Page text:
5 Tips on Preparing Futurity Horses
For nearly 40 years Scottsdale, Arizona horseman Al Dunning has been preparing futurity horses for the industry’s most prestigious reining, reined cow horse and cutting horse events. He in an Equi-Stat Elite Million Dollar Rider and collectively with his clients, he has won 48 World and Reserve World Championship titles. He shares five tips for bringing along futurity prospects that are physically fit and mentally sound.
One step at a time. A finished futurity horse isn’t made over night. It’s a steady process that is incrementally built one day at a time. He encourages riders to strive for a one percent improvement each day. At the end of 100 days, that’s 100 percent advancement.
“You never want to be too hard on a young horse,” he said. “It can quickly burn them out.”
Rider correctness. The focus is often on the horse responding to a rider’s cues correctly. However, Al says that it has as much to do with the rider’s cues as the horse’s response.
“What the rider does with their legs, hands and upper body impacts the horse’s training,” he said. “Many riders tend to pick up and pull on the reins, when it’s actually the opposite that’s needed. Riders actually need to pull the reins as little as possible.”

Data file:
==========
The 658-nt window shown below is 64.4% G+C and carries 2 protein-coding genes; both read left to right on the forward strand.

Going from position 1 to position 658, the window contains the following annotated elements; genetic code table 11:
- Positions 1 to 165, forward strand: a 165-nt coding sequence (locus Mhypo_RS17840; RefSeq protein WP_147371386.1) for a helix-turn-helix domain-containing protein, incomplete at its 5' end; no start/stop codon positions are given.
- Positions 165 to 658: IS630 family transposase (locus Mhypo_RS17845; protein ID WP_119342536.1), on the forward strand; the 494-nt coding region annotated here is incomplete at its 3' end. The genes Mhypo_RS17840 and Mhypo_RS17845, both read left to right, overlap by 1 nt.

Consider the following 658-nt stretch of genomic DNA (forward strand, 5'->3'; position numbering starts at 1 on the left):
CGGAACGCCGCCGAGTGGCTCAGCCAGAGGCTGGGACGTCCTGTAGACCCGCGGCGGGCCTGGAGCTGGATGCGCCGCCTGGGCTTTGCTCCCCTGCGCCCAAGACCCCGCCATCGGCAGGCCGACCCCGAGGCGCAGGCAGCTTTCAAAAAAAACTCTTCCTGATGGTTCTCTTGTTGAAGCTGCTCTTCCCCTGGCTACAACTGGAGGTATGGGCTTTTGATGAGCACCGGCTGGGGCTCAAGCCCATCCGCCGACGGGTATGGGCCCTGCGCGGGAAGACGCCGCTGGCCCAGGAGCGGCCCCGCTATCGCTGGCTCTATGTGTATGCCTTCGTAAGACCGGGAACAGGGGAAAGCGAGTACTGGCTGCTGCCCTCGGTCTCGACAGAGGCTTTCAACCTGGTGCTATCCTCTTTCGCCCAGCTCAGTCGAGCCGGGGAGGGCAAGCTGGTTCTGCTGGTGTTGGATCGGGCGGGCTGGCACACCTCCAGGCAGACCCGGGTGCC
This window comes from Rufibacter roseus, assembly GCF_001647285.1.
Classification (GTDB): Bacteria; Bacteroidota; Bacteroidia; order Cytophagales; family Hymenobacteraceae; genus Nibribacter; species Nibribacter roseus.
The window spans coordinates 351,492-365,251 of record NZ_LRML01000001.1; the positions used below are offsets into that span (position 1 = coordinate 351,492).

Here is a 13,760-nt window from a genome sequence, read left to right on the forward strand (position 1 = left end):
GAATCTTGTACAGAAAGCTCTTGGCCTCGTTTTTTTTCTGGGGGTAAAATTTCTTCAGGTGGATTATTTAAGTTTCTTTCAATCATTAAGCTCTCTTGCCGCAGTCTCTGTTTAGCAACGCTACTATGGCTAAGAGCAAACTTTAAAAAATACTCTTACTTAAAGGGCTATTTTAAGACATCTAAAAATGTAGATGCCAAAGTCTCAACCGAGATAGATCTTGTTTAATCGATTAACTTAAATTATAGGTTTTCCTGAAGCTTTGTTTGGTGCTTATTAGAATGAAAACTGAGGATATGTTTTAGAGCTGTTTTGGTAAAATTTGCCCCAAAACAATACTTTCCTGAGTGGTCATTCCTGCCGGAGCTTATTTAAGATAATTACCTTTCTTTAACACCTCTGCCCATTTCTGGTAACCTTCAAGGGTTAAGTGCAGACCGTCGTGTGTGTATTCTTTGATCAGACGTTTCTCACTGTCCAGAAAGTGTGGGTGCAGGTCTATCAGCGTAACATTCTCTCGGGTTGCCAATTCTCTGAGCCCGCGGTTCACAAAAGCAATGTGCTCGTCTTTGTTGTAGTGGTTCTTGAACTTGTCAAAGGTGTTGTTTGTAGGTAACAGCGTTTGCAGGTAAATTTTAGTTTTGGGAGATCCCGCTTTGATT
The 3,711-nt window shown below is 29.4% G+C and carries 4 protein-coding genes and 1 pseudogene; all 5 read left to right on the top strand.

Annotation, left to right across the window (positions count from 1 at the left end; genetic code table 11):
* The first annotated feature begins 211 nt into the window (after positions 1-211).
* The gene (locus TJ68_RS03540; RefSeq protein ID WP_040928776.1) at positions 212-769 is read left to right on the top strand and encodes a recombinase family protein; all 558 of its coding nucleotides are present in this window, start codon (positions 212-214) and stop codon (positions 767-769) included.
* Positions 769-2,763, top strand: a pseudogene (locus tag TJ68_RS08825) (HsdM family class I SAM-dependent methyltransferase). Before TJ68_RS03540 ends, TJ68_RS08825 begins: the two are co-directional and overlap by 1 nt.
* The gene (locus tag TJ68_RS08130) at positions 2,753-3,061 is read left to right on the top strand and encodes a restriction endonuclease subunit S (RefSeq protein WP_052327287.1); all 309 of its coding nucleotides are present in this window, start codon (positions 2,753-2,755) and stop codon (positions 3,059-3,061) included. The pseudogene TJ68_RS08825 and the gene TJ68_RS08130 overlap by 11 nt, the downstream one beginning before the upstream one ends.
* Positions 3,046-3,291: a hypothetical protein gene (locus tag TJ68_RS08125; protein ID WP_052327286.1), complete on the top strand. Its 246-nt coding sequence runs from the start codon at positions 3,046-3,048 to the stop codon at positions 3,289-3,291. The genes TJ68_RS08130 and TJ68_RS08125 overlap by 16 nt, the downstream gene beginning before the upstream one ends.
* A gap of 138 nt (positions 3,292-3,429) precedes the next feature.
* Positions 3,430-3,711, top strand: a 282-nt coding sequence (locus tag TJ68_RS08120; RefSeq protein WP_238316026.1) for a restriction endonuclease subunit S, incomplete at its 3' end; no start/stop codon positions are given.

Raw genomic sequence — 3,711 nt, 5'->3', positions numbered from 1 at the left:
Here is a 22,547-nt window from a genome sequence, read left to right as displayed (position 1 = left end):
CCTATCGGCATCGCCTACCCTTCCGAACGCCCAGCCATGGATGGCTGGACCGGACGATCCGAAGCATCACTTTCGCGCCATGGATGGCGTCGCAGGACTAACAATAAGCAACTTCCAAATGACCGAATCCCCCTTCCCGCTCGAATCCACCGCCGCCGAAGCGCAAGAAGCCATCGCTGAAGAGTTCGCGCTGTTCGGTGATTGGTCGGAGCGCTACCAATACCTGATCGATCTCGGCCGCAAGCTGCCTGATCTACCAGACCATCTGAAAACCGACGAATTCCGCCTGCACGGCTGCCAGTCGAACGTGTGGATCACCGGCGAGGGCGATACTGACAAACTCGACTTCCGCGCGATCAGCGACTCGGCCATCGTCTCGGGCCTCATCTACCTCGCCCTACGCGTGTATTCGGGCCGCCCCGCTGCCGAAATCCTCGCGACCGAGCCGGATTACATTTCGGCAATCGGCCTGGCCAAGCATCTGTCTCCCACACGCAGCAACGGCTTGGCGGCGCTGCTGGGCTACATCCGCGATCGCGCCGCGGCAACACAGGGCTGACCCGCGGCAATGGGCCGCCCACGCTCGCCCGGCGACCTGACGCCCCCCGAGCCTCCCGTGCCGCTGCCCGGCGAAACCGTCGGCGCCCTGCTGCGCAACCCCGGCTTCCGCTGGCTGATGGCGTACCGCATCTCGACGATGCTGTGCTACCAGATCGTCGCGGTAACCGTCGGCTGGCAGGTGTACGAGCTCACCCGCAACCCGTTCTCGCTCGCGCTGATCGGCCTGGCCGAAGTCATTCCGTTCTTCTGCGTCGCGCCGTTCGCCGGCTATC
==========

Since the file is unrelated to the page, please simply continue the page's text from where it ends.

Ride slow. A rider can get a whole lot done at the walk and trot, Al said. He thinks that the best way to get to the horse’s mind is by going slower, not faster.
“Most people tend to quicken their hands and feet,” he said. “Anytime I feel confusion in a horse I slow down and go back to the basics that they are most comfortable and confident doing.”
Consistency. This is key for horses of any age, but especially for young horses just starting out in training. Each horse is an individual, but if given a consistent and repetitive program, the horse will come around and become the best it can be, he said. The ultimate goal for any futurity horse is to achieve the best it possibly can with the mindset, conformation and soundness it was born with.
Pick the right coach. Al believes it takes two sets of eyes to train a horse. A coach, someone who is skilled enough to give constructive feedback, help horse and rider advance more quickly. And he says that’s as true for amateurs and non-pros as it is for professionals.
"You have to be humble enough to ask for help,” he said.
A second set of eyes is beneficial in any discipline, but especially for reined cow horse events. For those who are new to the discipline he recommends a horse that already has experience in each of the events.
“If the rider is green or a rookie, they need a horse that’s safe and knows how to perform in each event. Those horses are hard to find. They sell fast because everybody wants one,” he said.